Challenges to Ubuntu and social cohesion in South Africa

Duvenage, Amy Lisa (2015) Challenges to Ubuntu and social cohesion in South Africa. (PhD thesis), Kingston University, .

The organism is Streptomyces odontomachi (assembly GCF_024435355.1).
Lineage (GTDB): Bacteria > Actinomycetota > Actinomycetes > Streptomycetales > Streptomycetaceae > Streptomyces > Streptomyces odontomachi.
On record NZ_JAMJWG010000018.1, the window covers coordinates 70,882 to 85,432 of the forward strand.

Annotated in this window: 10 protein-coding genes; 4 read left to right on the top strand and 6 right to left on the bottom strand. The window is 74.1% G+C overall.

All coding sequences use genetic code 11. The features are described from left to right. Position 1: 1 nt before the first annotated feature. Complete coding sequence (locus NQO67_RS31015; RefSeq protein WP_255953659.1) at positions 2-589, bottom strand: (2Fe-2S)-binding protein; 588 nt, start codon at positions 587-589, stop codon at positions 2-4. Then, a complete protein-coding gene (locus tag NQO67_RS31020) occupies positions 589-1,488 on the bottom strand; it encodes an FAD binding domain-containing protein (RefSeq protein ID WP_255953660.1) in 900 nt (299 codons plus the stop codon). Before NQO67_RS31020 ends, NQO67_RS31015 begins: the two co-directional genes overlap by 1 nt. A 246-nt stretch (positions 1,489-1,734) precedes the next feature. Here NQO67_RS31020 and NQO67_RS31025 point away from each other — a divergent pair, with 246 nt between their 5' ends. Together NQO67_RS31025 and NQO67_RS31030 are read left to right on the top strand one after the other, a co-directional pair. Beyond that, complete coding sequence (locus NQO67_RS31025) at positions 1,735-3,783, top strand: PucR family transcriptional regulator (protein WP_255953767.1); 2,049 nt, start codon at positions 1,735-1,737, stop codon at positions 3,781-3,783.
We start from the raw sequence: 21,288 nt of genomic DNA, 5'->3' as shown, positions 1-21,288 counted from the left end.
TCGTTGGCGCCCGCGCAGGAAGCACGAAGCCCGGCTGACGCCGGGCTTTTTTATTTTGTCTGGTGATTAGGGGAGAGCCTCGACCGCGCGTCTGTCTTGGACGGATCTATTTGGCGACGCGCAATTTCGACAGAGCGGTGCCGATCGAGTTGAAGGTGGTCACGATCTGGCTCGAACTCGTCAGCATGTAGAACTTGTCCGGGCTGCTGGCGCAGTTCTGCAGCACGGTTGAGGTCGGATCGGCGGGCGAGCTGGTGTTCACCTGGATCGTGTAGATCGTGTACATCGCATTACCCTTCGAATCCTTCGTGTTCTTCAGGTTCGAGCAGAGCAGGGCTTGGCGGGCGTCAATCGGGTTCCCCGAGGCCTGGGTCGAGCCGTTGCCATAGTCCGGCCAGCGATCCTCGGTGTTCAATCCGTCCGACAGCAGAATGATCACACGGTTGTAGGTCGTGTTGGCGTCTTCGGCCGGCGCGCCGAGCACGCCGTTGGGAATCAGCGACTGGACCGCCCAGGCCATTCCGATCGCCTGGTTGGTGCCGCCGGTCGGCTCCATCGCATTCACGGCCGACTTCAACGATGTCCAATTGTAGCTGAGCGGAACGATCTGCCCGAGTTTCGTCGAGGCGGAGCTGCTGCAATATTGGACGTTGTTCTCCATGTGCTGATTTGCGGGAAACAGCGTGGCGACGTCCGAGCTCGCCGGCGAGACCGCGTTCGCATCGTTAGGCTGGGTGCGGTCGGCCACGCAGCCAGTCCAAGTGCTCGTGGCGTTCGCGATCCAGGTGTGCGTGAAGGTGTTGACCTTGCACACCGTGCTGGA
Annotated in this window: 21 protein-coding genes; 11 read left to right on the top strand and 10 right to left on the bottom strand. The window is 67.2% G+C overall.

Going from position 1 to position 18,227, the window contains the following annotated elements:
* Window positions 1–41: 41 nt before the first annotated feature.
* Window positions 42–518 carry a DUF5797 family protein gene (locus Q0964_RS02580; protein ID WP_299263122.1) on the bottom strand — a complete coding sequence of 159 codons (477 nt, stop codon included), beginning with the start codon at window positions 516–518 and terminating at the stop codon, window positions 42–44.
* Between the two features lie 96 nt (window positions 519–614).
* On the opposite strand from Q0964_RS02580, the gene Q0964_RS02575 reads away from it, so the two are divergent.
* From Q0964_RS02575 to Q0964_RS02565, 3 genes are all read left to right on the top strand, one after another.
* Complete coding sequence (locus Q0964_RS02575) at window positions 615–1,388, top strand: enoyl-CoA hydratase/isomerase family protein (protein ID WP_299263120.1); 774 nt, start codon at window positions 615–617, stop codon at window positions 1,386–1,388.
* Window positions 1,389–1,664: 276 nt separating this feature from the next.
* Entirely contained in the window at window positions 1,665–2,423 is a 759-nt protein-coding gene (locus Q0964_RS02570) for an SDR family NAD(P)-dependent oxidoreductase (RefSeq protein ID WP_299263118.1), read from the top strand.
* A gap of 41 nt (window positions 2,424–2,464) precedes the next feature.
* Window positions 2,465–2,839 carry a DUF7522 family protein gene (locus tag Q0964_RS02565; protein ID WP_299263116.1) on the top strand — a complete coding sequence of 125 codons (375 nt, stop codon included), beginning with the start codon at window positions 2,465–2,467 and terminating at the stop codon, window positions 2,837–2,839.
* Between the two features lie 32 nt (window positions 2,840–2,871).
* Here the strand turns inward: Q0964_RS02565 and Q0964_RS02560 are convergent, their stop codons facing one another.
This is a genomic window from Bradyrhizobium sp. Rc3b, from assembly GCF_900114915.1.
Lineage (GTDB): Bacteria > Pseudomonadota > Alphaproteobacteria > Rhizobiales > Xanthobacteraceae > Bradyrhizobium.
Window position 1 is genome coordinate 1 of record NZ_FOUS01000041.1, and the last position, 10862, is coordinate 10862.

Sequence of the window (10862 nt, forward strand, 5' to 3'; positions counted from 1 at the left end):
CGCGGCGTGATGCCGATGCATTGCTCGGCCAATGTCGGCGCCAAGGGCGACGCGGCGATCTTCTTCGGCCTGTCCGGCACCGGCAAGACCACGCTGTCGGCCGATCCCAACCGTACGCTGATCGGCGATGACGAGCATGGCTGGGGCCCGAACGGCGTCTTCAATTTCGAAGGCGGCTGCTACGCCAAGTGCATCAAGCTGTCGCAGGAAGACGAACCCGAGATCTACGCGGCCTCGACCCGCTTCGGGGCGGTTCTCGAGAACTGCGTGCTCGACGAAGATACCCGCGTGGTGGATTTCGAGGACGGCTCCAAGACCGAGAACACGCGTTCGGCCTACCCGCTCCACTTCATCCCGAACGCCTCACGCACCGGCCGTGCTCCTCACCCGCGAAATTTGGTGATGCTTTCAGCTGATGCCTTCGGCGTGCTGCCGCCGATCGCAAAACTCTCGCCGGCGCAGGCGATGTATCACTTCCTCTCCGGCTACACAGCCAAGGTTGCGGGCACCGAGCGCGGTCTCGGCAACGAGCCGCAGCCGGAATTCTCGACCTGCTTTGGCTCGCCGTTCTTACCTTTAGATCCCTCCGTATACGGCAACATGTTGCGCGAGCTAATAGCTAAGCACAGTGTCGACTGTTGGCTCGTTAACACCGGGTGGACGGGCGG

Envisaged as vehicle for social cohesion in post revolutionary South Africa, ubuntu means 'humanness' and 'goodness' ; however, the optimistic post-apartheid discourse of ubuntu contrasts with the bleak post-apartheid fictions. These reflect a social and political landscape that does not live up to the optimistic ideology of the Rainbow Nation. This thesis argues that ubuntu - as a 'return to tradition' - is a problematic narrative of social cohesion because as an innate and essential aspect of African identity, ubuntu risks cultural simplification, it depends on ideas of racial polarization and the homogenisation of black African culture, and it legitimises the implementation of coercive social practices. The major literary texts examined are Zakes Mda's novels 'The heart of redness' (2002) and 'Ways of dying' (1995), Sindiwe Magona's 'Living, loving and lying awake at night' (1991). 'To my children's children' (1991), 'Forced to grow' (1991) and 'Mother to mother' (1998). Kgebetli Moele's 'Room 2017' (2011) and 'The book of the dead' (2009), Phaswanr Mpe's 'Welcome to our hillbrow' (2001), K. Sello Duiker's 'Thirteen cents' (2008) and Kopana Motlwa's 'Coconut' (2007). Each of the four chapters addresses ubuntu in relation to differences that are already embedded in discourses of ubuntu: that is, 'modernity' and 'tradition', gender, rural-urban migration, and the occult. These subject positions are then embedded in wider contemporary debates about a nation in transition: post-apartheid South Africa and where necessary the apartheid past. Ubuntu fails to offer a coherent programme for political change and now functions as a floating or empty signifier.

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